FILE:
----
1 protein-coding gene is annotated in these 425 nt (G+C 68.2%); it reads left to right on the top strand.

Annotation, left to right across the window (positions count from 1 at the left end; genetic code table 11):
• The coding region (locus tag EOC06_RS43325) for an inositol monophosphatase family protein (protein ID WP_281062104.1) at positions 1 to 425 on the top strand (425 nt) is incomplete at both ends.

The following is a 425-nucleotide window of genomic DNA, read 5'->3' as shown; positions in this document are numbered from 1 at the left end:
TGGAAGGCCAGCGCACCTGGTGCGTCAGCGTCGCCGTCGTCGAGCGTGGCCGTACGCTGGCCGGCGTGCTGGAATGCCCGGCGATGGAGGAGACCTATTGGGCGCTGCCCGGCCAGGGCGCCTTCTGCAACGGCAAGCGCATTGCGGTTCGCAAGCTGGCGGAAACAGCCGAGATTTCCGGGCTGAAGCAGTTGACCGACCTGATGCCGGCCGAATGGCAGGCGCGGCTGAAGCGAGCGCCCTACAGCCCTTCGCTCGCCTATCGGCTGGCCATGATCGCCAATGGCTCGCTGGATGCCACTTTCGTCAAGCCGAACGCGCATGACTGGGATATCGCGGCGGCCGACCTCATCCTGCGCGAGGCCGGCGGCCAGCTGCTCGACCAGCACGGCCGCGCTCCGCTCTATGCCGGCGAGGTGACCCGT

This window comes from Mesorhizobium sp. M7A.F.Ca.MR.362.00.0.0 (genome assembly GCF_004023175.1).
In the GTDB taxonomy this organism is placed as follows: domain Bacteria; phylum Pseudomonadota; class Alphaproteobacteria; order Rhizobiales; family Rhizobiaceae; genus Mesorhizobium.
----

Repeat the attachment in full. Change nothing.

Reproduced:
1 protein-coding gene is annotated in these 425 nt (G+C 68.2%); it reads left to right on the top strand.

Annotation, left to right across the window (positions count from 1 at the left end; genetic code table 11):
• The coding region (locus tag EOC06_RS43325) for an inositol monophosphatase family protein (protein ID WP_281062104.1) at positions 1 to 425 on the top strand (425 nt) is incomplete at both ends.

The following is a 425-nucleotide window of genomic DNA, read 5'->3' as shown; positions in this document are numbered from 1 at the left end:
TGGAAGGCCAGCGCACCTGGTGCGTCAGCGTCGCCGTCGTCGAGCGTGGCCGTACGCTGGCCGGCGTGCTGGAATGCCCGGCGATGGAGGAGACCTATTGGGCGCTGCCCGGCCAGGGCGCCTTCTGCAACGGCAAGCGCATTGCGGTTCGCAAGCTGGCGGAAACAGCCGAGATTTCCGGGCTGAAGCAGTTGACCGACCTGATGCCGGCCGAATGGCAGGCGCGGCTGAAGCGAGCGCCCTACAGCCCTTCGCTCGCCTATCGGCTGGCCATGATCGCCAATGGCTCGCTGGATGCCACTTTCGTCAAGCCGAACGCGCATGACTGGGATATCGCGGCGGCCGACCTCATCCTGCGCGAGGCCGGCGGCCAGCTGCTCGACCAGCACGGCCGCGCTCCGCTCTATGCCGGCGAGGTGACCCGT

This window comes from Mesorhizobium sp. M7A.F.Ca.MR.362.00.0.0 (genome assembly GCF_004023175.1).
In the GTDB taxonomy this organism is placed as follows: domain Bacteria; phylum Pseudomonadota; class Alphaproteobacteria; order Rhizobiales; family Rhizobiaceae; genus Mesorhizobium.